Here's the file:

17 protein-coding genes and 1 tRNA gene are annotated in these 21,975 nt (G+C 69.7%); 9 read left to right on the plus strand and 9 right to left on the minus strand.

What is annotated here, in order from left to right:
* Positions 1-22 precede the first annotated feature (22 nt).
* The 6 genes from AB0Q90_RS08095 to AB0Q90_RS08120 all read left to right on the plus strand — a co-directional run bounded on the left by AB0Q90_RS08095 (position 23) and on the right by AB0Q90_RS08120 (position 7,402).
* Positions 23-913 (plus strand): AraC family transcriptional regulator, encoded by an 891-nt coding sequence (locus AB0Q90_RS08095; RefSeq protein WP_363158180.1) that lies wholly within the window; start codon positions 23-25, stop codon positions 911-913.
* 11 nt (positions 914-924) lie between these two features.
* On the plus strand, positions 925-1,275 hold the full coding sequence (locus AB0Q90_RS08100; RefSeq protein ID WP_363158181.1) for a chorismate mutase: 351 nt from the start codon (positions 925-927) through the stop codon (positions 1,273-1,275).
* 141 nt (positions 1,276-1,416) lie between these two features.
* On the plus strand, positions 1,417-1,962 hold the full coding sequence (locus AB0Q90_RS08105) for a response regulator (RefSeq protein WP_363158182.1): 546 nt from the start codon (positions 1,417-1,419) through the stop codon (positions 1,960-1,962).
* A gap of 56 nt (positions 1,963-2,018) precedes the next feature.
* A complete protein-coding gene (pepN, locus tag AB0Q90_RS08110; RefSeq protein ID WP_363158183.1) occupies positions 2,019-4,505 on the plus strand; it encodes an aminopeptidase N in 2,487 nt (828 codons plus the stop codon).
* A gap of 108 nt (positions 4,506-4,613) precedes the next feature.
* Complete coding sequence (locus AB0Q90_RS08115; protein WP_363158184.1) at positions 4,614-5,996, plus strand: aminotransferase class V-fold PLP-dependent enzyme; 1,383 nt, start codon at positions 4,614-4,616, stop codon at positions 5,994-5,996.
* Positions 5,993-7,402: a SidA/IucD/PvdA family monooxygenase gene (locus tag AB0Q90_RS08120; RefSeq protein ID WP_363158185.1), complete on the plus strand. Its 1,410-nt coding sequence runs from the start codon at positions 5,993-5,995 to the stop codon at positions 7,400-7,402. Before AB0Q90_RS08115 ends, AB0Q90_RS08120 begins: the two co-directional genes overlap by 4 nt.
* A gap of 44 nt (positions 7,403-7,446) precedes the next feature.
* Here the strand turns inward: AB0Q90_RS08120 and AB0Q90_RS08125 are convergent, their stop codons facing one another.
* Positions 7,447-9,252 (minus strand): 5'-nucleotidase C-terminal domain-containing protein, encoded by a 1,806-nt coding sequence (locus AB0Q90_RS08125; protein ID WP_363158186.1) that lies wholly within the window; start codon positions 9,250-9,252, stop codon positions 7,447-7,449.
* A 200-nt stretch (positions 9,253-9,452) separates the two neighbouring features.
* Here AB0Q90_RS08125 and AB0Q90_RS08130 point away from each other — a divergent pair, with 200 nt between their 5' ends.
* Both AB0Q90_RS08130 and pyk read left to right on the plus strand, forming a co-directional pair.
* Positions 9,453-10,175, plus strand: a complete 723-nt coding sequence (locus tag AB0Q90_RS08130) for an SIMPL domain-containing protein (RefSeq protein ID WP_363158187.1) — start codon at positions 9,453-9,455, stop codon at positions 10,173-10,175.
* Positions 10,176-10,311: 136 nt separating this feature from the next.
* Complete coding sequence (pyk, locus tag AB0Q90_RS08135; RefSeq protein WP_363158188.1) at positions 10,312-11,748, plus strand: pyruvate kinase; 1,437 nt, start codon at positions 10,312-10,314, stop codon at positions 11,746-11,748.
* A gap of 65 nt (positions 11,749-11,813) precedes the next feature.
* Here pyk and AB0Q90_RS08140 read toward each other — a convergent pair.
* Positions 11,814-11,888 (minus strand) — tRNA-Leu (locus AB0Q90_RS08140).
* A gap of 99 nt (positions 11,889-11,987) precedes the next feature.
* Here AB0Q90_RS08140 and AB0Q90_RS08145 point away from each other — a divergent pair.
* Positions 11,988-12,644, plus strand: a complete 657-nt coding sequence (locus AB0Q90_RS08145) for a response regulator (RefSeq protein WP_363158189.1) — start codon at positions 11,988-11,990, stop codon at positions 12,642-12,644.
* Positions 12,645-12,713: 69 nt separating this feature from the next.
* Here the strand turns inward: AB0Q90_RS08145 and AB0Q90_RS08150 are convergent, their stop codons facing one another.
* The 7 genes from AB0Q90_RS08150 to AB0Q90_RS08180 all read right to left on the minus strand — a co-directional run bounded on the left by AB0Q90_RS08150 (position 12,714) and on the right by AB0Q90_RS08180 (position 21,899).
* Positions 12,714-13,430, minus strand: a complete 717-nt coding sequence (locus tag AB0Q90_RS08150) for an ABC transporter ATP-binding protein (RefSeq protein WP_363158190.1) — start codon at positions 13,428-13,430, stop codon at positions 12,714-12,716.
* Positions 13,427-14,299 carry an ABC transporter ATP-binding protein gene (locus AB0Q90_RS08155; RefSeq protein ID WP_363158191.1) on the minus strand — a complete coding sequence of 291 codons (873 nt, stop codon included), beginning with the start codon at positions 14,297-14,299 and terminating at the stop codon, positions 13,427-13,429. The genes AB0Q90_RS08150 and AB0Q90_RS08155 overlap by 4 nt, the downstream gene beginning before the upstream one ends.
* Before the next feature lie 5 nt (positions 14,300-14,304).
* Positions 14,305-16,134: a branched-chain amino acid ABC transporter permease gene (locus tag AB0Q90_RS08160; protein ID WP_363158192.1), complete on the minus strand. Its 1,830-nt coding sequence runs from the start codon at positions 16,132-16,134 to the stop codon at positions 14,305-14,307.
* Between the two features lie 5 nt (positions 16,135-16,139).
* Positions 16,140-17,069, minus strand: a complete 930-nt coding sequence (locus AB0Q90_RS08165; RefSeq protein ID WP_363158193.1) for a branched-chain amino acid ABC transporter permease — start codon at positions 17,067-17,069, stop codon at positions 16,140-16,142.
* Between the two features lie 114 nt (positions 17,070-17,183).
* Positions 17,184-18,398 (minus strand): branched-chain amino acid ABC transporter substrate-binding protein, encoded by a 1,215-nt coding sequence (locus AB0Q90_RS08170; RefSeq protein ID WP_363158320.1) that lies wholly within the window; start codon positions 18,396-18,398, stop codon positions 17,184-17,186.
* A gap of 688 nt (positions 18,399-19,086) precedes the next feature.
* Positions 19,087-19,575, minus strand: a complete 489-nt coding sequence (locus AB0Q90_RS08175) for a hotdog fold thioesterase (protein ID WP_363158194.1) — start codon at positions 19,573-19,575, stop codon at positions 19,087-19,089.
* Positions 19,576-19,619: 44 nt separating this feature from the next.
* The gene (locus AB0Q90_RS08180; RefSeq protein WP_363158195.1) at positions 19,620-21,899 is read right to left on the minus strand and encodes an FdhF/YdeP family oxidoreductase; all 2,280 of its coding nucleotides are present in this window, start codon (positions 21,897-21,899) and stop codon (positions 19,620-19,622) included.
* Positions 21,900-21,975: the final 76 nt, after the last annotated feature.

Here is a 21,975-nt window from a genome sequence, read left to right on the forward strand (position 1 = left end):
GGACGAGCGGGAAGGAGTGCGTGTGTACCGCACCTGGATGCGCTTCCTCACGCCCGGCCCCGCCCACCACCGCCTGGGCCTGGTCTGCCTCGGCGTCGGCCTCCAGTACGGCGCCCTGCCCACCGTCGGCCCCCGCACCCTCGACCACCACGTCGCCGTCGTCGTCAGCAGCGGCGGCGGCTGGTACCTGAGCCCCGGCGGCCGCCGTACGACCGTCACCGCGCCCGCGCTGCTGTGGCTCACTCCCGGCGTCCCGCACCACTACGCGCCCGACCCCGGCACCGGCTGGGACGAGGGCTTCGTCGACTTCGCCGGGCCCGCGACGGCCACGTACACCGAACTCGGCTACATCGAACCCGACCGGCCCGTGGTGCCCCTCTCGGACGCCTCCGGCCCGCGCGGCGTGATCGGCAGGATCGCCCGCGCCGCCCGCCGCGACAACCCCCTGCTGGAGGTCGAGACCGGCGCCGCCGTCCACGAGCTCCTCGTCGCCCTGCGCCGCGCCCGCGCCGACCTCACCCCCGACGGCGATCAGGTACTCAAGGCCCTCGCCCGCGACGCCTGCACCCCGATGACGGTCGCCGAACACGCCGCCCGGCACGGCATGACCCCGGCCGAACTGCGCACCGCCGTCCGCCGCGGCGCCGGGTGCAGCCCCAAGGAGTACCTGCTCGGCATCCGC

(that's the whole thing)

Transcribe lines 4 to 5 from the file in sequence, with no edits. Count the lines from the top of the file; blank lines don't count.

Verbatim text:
* The 6 genes from AB0Q90_RS08095 to AB0Q90_RS08120 all read left to right on the plus strand — a co-directional run bounded on the left by AB0Q90_RS08095 (position 23) and on the right by AB0Q90_RS08120 (position 7,402).
* Positions 23-913 (plus strand): AraC family transcriptional regulator, encoded by an 891-nt coding sequence (locus AB0Q90_RS08095; RefSeq protein WP_363158180.1) that lies wholly within the window; start codon positions 23-25, stop codon positions 911-913.